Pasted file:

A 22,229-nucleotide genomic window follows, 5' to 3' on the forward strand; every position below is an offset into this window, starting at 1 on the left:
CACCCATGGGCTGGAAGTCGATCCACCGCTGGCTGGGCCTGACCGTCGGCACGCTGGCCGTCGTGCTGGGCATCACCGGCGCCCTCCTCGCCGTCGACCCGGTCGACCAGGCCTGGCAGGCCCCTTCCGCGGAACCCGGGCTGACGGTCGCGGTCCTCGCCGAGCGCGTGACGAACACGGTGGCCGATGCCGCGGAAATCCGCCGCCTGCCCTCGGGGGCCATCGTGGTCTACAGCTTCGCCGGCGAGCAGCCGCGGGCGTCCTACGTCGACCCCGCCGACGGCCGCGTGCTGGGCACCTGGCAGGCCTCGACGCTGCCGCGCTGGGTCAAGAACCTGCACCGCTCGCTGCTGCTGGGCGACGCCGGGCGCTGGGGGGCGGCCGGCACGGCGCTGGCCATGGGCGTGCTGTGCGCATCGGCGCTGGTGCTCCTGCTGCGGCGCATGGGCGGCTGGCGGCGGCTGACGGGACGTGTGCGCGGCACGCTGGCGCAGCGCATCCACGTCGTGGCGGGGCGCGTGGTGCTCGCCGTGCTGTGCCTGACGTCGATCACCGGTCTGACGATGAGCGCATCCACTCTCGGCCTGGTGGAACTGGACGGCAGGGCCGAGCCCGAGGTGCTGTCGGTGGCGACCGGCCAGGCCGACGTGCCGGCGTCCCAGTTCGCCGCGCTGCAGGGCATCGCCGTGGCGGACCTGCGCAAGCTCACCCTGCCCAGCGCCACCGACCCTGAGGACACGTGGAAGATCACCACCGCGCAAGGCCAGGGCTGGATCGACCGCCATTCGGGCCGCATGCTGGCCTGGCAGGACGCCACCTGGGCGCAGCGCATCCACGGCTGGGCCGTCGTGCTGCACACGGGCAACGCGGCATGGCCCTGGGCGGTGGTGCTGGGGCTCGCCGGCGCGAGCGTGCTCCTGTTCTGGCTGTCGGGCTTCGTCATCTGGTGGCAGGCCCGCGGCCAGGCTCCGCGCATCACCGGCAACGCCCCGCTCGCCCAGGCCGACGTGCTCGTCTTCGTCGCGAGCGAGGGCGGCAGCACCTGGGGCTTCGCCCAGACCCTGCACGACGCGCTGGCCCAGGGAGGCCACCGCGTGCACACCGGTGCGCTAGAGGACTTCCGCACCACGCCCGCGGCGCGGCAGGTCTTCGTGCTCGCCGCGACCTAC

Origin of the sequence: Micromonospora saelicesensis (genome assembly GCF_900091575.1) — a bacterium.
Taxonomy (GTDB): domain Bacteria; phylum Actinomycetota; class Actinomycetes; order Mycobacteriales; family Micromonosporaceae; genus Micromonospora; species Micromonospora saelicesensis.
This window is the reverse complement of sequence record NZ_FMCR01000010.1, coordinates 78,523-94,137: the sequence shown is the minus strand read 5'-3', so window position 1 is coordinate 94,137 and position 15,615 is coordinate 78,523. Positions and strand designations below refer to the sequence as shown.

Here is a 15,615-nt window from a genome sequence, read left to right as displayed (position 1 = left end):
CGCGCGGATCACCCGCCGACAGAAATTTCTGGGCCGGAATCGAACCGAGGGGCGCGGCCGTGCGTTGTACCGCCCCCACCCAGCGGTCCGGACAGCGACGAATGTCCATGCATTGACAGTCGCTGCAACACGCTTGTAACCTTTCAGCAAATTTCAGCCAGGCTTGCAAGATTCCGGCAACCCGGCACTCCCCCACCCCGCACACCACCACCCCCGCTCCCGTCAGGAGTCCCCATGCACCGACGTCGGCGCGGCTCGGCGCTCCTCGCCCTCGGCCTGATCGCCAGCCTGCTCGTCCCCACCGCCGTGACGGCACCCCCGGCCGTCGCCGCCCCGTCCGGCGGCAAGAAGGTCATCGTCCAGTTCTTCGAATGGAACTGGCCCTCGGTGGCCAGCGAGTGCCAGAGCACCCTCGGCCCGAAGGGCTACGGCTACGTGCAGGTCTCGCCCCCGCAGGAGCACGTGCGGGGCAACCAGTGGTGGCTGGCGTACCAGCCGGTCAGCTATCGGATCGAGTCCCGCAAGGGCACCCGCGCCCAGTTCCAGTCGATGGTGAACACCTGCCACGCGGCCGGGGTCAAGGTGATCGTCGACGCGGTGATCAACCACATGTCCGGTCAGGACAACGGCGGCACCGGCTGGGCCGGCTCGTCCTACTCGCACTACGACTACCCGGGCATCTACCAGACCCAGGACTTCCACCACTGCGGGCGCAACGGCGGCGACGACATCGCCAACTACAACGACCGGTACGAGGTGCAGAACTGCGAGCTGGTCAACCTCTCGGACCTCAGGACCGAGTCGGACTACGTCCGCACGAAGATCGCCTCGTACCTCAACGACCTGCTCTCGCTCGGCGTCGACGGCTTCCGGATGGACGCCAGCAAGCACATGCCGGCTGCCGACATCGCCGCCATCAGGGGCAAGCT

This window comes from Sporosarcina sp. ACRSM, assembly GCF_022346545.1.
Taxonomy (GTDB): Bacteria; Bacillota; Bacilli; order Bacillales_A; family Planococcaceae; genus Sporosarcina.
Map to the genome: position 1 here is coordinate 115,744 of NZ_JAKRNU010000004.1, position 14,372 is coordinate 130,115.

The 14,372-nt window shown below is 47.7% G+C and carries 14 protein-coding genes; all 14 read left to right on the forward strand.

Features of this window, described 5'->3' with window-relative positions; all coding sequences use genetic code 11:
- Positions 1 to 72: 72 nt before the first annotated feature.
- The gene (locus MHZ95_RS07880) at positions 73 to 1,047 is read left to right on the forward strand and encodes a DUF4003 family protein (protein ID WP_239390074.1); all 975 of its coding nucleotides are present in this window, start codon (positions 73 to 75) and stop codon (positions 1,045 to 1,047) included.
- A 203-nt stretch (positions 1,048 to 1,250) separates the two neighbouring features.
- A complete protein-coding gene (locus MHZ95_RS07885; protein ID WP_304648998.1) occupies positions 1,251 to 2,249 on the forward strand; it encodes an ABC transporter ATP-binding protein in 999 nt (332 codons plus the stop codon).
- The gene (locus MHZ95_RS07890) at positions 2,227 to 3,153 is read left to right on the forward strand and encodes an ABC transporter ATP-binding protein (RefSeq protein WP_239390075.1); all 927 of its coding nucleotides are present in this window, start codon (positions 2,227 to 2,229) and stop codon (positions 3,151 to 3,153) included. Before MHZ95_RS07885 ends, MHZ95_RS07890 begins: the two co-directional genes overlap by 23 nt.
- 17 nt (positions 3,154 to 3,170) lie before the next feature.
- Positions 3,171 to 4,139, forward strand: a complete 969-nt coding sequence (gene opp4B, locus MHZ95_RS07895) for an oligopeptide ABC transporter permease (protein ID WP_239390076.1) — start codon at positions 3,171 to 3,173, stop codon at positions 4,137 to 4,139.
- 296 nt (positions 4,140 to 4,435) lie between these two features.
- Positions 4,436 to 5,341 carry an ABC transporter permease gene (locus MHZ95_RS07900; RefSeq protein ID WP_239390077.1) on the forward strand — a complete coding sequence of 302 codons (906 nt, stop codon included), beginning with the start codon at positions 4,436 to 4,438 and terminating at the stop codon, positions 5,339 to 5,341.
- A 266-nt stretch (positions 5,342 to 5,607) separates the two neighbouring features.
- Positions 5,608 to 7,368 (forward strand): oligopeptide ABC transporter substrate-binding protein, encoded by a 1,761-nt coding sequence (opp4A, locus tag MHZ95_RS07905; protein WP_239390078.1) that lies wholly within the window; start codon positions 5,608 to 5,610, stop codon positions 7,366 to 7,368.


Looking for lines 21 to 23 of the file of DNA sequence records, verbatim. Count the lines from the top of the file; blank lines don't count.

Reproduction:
- Positions 4,436 to 5,341 carry an ABC transporter permease gene (locus MHZ95_RS07900; RefSeq protein ID WP_239390077.1) on the forward strand — a complete coding sequence of 302 codons (906 nt, stop codon included), beginning with the start codon at positions 4,436 to 4,438 and terminating at the stop codon, positions 5,339 to 5,341.
- A 266-nt stretch (positions 5,342 to 5,607) separates the two neighbouring features.
- Positions 5,608 to 7,368 (forward strand): oligopeptide ABC transporter substrate-binding protein, encoded by a 1,761-nt coding sequence (opp4A, locus tag MHZ95_RS07905; protein WP_239390078.1) that lies wholly within the window; start codon positions 5,608 to 5,610, stop codon positions 7,366 to 7,368.